Three designs are most useful in debridement during oral prophylaxis and NSPT (Table 1). Curved explorers, typically labeled “2” by manufacturers, are available in various shank designs, and working end curvatures and lengths (Figure 1A). These designs were previously identified as “cowhorn” explorers, and are paired instruments with mirrored working ends. The longer the curved explorer working end, the more likely it is to adapt to varying root topography, such as shallow or deep pocket depth, furcation entrances and exposures, or narrow pocket depth. Also, less curvature of the shank and working ends increases the likelihood of adapting to deeper depths. This design is “universal like” as in a universal curet (Figure 1B), such as Columbia 13/14 or Barnhardt 5/6. Therefore, adaptation of curved explorers is similar to that of universal curets. The design meets the needs of various patient conditions. Specifically, the 2R/2L pattern features a very long working end, as well as a minimally curved shank. The working end is ideal for adaptation in deep pockets, on proximal surfaces at the midline, and in difficult-to-reach topography.
The 3A is a curved explorer that is single ended with a straight shank. It is adaptable in a variety of situations, thanks to its long shank and lack of curvature, which eliminates tissue distention when inserting subgingivally. It provides good access to furcations, longitudinal grooves, and other areas with tight, narrow, and/or deep pockets.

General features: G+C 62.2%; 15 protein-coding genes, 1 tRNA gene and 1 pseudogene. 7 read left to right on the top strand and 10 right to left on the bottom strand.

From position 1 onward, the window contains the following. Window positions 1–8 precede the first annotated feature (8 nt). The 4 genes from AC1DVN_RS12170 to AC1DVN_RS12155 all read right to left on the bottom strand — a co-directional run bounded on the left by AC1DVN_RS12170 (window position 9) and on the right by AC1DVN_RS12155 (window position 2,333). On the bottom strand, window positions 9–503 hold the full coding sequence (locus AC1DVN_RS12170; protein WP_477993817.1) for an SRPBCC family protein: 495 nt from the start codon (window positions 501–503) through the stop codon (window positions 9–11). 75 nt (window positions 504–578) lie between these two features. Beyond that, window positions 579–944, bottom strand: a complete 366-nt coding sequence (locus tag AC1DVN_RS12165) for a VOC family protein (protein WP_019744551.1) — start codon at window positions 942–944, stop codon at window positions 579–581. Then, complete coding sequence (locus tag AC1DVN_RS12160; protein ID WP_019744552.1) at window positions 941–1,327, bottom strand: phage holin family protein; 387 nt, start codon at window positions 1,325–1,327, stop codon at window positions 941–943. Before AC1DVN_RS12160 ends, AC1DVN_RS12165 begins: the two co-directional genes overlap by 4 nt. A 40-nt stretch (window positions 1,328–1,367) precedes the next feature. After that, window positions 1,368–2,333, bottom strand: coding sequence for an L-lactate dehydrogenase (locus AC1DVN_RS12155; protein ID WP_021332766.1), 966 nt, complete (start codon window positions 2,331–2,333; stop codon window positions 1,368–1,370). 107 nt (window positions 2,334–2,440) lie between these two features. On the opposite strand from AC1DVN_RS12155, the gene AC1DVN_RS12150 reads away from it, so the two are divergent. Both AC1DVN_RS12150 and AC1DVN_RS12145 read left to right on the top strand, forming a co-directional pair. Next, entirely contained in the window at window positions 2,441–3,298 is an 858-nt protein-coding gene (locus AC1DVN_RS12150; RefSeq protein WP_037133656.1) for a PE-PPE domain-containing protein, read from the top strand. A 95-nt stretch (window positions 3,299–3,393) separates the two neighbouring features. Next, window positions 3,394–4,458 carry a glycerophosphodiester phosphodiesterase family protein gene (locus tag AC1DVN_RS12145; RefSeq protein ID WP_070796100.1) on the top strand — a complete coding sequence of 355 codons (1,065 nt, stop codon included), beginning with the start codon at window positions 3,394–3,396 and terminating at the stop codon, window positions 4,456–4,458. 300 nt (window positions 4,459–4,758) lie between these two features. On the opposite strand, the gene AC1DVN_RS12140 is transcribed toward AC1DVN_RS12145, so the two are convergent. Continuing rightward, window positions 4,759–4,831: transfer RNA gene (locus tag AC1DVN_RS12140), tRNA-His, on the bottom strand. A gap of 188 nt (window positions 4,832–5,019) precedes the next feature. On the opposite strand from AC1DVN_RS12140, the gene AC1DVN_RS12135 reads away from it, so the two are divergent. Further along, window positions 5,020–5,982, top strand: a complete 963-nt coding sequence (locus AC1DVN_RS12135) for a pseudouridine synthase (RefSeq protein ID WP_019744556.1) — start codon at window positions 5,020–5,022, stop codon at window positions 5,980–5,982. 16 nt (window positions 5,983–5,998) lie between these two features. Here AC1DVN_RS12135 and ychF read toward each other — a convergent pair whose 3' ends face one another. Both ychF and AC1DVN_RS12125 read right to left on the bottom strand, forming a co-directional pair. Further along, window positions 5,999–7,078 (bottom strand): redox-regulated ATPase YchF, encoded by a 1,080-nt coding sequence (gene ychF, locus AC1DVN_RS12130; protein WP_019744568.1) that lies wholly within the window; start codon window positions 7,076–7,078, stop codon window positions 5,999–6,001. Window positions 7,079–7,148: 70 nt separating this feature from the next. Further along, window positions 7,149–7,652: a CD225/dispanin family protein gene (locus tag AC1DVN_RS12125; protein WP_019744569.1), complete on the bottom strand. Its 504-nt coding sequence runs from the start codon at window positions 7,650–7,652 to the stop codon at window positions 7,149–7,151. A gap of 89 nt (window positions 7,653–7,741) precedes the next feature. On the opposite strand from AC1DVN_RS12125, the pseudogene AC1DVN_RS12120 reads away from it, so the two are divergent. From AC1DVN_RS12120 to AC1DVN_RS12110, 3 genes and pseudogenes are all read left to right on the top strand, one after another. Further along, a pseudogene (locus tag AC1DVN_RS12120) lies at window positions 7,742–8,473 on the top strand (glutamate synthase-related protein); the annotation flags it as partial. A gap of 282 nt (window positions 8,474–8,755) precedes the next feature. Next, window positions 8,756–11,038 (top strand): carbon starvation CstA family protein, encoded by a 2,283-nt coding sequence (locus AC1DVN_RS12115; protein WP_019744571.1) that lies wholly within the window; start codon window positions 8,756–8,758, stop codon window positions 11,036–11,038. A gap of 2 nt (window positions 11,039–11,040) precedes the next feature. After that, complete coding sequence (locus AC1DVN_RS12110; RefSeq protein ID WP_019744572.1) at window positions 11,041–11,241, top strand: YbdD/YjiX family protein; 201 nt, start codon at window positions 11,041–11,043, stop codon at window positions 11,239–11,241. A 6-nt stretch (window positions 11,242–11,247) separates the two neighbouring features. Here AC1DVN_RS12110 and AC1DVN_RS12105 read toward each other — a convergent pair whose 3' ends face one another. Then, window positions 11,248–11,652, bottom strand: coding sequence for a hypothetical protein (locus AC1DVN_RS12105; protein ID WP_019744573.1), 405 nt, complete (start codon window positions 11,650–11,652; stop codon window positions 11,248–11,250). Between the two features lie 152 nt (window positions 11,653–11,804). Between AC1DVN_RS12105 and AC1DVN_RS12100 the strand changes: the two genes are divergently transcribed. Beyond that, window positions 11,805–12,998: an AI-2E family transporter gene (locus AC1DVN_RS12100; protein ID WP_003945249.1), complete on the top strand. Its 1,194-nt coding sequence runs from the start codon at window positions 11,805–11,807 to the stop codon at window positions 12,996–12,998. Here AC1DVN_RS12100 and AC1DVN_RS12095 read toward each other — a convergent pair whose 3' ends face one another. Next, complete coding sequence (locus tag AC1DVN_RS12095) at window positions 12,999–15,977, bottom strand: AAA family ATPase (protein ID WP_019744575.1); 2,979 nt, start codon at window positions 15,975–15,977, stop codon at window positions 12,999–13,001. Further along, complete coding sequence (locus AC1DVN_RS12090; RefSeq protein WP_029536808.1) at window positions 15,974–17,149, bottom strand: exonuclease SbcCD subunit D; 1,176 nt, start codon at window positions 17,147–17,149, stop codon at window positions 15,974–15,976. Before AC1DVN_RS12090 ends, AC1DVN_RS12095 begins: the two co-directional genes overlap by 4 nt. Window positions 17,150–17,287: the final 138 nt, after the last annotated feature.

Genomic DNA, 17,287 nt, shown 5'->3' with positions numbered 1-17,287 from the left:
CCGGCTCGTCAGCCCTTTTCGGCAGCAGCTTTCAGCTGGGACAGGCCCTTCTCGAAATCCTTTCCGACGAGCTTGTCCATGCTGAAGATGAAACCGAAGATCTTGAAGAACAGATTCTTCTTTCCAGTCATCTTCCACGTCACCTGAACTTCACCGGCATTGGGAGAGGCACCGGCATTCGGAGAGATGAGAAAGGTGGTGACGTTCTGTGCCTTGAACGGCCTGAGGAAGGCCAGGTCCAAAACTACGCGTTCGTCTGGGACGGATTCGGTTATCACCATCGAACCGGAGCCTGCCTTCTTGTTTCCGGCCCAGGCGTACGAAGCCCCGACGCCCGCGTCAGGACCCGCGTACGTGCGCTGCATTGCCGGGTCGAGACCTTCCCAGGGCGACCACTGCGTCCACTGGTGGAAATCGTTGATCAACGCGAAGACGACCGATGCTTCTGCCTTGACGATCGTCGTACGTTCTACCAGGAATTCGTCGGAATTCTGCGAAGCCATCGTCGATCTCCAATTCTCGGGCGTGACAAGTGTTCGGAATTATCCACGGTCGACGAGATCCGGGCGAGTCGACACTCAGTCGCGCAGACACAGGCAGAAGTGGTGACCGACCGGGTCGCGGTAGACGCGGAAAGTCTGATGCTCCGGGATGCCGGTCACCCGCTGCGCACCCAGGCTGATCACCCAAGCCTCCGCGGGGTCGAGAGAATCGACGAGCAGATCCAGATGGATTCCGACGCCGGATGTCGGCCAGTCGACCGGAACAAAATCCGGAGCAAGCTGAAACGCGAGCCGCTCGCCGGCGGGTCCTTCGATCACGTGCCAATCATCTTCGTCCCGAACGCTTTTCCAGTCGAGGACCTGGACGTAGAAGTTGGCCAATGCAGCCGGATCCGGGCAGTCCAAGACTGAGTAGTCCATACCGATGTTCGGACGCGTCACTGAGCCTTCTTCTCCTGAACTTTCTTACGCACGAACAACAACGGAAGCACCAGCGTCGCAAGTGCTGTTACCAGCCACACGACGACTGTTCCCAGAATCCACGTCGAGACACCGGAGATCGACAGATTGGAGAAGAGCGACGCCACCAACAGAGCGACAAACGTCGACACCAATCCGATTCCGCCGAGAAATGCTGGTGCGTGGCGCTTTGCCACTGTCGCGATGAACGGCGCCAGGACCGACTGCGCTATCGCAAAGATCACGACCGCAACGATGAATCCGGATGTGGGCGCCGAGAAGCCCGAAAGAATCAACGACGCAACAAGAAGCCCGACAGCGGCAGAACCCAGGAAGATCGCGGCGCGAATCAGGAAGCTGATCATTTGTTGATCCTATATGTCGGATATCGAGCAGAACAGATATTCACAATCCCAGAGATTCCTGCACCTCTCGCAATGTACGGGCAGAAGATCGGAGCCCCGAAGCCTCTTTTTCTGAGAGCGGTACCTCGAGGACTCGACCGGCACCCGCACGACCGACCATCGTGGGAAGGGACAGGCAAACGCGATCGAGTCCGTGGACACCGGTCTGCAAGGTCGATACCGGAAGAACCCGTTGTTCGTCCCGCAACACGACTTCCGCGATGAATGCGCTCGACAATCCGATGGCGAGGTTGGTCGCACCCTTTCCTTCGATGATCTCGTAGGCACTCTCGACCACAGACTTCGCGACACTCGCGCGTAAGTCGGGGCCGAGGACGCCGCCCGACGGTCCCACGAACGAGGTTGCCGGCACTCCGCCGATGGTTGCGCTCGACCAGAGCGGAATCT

The 11/12 design (Figure 1C), or “area-specific like” shape, as in an area-specific curet (Figure 1D), is available in two explorer options: standard and extended, with the latter shank measuring 3 mm longer than the standard. It is a paired instrument with mirrored working ends. This design adapts to specific situations, such as pocket depth and furcations. It is very useful on anterior teeth with deep pocket depth. A challenge with this design is reaching the midline of proximal surfaces on posterior teeth, due to its short working end length (approximately 3 mm). Additionally, tight tissue tone prevents its access in deep and narrow areas due to shank curvature.
A review of basic adaptation and activation principles will aid clinicians in self-evaluation. Extension to the epithelial attachment during initial assessment is essential to detecting biofilm-retentive calculus. Detection, prior to debridement, allows the clinician to appraise the type of deposits (light, moderate, or heavy; attached/tenacious; loosely attached; smooth or granular in texture). This assessment helps determine instrument selection, treatment planning, and patient education.